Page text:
At first glance, Alanna Cooper’s Bukharan Jews looks like a conventional ethnographic account of one of those exotic Jewish communities about which most of us know very little. The Bukharans are, to be sure, a little more high-profile than some other such groups, thanks to their well-known and centrally located quarter in Jerusalem. But one of the many surprising facts one learns from this new book is that this neighborhood did not derive its name from its inhabitants. It’s the other way around—sort of. The organization that founded the Bukharan Quarter in 1891 bore the name “The Society of Lovers of Zion to Build Houses for the People of Bukhara, Samarkand, Tashkent, and Their Outskirts.” The subsequent streamlining of this group’s name eventually led to the shorthand designation of the indigenous Jews from all of these Central Asian locales as “Bukharans.”
Cooper tells us a lot about the history, religious characteristics, and folkways of these people. Her primary intention in this book is not, however, to describe them so much as it is to utilize them to consider what her subtitle refers to as “the dynamics of global Judaism.” The Bukharans, Cooper asserts, “illustrate just how variable Judaism can be, and how different Jews can be from one another.” Their very existence lead one to ask: “Is there a single Judaism and Jewish People? And if so, how might these entities be defined in the light of the great diversity of Jewish forms that developed across the far reaches of the diaspora?”
Yet the Bukharans, on Cooper’s account, are not so different from other Jews that there ever seems to have been any real question about their membership in the same people. Indeed, despite their long isolation and their uniqueness, no one in the Jewish world cast doubt, when they were rediscovered, on the authenticity of their ancestry. Yosef Maman, the young traveler from Safed who came upon the Bukharans at the end of the 18th century, wanted not to convert them but only to correct their ways, to teach them to live more like other Jews.
It is the various manifestations of this urge over the past two centuries, as well as the Bukharans’ reactions to it, that most concern Cooper. She first encountered it in 1991, when she taught Bukharan immigrant youngsters in an Ashkenazi school in New York. There she witnessed what she calls efforts on the part of the establishment “to strip Bukharan Jews of features it characterizes as misguided or not authentically Jewish.” What she saw, she later learned, was not an isolated phenomenon but one of many “similar efforts undertaken over the course of two hundred years of history.”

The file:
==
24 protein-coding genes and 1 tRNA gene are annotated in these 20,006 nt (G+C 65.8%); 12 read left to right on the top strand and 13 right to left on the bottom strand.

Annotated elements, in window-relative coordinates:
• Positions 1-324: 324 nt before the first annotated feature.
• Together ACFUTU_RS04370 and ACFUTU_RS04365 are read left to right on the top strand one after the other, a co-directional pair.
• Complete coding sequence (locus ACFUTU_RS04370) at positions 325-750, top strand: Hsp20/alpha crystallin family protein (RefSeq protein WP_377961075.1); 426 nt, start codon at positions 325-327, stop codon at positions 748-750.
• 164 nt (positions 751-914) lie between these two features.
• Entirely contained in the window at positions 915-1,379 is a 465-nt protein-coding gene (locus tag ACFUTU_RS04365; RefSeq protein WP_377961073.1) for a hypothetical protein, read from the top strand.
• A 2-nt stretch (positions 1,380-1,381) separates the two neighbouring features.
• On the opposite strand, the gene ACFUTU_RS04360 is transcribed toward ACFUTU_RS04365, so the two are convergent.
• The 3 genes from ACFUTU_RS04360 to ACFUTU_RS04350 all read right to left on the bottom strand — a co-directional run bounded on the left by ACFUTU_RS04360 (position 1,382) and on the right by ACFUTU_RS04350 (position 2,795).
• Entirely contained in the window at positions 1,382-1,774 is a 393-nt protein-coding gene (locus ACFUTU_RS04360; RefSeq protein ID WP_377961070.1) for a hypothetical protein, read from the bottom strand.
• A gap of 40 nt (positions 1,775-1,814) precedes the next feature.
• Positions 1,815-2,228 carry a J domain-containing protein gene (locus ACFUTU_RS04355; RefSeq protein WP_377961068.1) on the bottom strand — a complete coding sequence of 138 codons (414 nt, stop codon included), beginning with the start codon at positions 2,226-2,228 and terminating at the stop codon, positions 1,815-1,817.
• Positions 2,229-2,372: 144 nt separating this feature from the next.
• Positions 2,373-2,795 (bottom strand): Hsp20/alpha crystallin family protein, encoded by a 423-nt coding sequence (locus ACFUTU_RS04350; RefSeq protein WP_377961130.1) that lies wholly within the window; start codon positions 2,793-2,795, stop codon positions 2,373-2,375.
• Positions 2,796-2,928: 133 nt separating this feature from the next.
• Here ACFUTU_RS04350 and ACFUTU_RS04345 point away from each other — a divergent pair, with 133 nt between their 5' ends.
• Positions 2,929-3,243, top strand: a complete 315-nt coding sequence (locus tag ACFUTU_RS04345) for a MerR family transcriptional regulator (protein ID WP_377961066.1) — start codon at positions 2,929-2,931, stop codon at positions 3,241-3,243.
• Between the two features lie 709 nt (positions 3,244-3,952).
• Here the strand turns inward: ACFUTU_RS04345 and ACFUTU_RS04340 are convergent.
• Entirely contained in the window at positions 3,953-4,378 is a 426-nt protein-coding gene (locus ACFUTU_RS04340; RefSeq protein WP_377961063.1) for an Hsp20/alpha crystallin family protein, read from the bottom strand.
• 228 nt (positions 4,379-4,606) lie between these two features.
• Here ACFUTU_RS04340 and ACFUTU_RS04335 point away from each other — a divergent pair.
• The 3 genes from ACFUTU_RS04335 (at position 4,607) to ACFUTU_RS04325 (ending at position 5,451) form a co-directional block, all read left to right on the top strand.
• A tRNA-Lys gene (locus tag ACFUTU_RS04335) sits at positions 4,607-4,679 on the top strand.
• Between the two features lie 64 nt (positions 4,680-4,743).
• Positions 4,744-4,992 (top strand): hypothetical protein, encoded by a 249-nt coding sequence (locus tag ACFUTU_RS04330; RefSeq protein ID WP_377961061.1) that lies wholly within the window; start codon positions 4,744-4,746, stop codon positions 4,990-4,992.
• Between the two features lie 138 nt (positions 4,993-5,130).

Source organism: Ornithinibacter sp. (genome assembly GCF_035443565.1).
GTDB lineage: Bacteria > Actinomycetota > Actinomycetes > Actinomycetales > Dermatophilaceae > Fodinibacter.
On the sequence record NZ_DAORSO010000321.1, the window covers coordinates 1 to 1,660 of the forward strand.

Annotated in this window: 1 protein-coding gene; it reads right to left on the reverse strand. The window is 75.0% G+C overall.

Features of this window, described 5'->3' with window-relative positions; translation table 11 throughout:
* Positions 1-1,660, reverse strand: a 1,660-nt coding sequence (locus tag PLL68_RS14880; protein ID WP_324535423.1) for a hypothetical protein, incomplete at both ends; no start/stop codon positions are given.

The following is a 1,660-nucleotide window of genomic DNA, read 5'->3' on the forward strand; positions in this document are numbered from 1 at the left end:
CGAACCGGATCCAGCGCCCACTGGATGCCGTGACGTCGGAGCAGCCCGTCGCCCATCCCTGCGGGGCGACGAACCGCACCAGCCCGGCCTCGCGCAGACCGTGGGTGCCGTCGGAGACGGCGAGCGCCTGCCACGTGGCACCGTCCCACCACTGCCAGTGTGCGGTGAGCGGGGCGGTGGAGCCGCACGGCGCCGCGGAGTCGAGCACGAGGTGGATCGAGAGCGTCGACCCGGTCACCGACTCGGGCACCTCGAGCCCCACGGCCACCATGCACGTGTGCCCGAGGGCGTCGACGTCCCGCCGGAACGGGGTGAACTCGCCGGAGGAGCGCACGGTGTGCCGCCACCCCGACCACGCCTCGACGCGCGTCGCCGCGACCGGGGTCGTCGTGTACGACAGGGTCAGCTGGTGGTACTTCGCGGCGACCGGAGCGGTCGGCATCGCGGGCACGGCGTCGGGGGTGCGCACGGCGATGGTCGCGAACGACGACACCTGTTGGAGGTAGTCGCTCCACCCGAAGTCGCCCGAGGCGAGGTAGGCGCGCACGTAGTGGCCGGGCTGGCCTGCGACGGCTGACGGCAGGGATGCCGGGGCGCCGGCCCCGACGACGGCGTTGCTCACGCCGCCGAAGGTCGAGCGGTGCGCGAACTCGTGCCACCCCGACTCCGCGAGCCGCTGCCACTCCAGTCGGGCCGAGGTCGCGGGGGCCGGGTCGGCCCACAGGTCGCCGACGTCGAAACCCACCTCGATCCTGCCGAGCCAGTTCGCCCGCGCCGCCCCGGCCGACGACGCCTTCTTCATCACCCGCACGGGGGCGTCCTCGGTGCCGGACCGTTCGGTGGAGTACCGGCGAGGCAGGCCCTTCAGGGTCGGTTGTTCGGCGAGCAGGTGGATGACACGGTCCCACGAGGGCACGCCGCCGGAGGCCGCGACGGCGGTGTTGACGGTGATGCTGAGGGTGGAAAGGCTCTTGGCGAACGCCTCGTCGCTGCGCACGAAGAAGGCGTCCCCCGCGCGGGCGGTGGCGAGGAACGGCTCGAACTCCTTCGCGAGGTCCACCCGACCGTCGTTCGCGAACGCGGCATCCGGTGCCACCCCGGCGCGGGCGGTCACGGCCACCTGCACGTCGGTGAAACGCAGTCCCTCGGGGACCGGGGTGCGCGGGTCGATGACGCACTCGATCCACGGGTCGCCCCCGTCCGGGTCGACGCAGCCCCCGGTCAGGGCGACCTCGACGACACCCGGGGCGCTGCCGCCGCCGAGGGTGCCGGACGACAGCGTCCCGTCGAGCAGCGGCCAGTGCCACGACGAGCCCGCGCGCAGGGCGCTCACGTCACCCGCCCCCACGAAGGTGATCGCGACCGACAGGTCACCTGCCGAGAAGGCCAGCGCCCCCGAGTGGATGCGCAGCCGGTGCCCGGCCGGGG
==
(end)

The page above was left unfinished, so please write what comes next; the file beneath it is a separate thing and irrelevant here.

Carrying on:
One of the highlights of Cooper’s absorbing narrative of this ongoing give-and-take is a controversy over ritual slaughtering that took place back in Samarkand, perhaps at Passover time, in 1904. The problem began with Shlomo Lev Eliezerov, a Chabad rabbi from Hebron who served for a while as a fundraiser, emissary, and ritual slaughterer in the city. He eventually broke loose from the authority of his supervisor, the Sephardic chief rabbi of Palestine, and upheld stringent and unfamiliar Ashkenazi standards of kashrut. Even after Eliezerov returned to Palestine, his disciples among the local slaughterers continued to follow in his footsteps—and thereby to create, according to Shlomo Tagger, the rabbi of Tashkent, “great distress” in the community, in part because “the poor are lacking meat and there is none for the sick.”
Tagger wrote these words in a 1904 letter to Eliezerov’s superior, Palestine’s Sephardic chief rabbi, who was standing behind the policy that had been introduced by his former emissary. Tagger urged the chief rabbi “not to get involved in this matter.” Whether his letter had any effect is unknown, for “the archival record trails off here.”
This rather obscure controversy “might be characterized as an encounter between center and periphery, and between local and global Judaism.” But matters aren’t quite that simple, Cooper reminds us. For one thing, Tagger himself had just one foot in the Diaspora. The other was in Palestine, where he grew up; it was Palestine’s Sephardic chief rabbi to whom Tagger deferred, albeit from a distance.
In the book’s final chapters, we find Cooper on the scene, or rather, the scenes, in Central Asia, New York, and Israel, to witness and describe the transformation of Bukharan Jewry from a mostly territorially based community to a widely scattered one. It is also a group whose members are in many instances losing their distinct identity. One of the Bukharan Jews whom Cooper meets in Israel, a woman identified only as Rahel, was born to Bukharan parents and immigrated to Israel in 1948. She is intensely interested in all things Bukharan Jewish; but her daughter, Ilana, married to a man of Moroccan origin, doesn’t share her concerns at all. “Sure,” says Ilana, “the traditions are very nice . . . and my roots are important . . . but I am different than they are. I am a sabarit [native-born Israeli].”
Ilana is something of an outlier in this book, however. Overall, the story of the Bukharan Jews is one not of their disappearance into a melting pot but of their persistence as a marginal group, over a long period of time, in “continual negotiation and contestation about what is legitimately Jewish and what is not.” This history only fortifies Cooper’s conviction, expressed on the book’s final page, that Judaism “is a single religion, and the Jewish people are a single people.”
Allan Arkush is senior contributing editor of the Jewish Review of Books and editor of Jewish Ideas Daily.
Comments are closed for this article.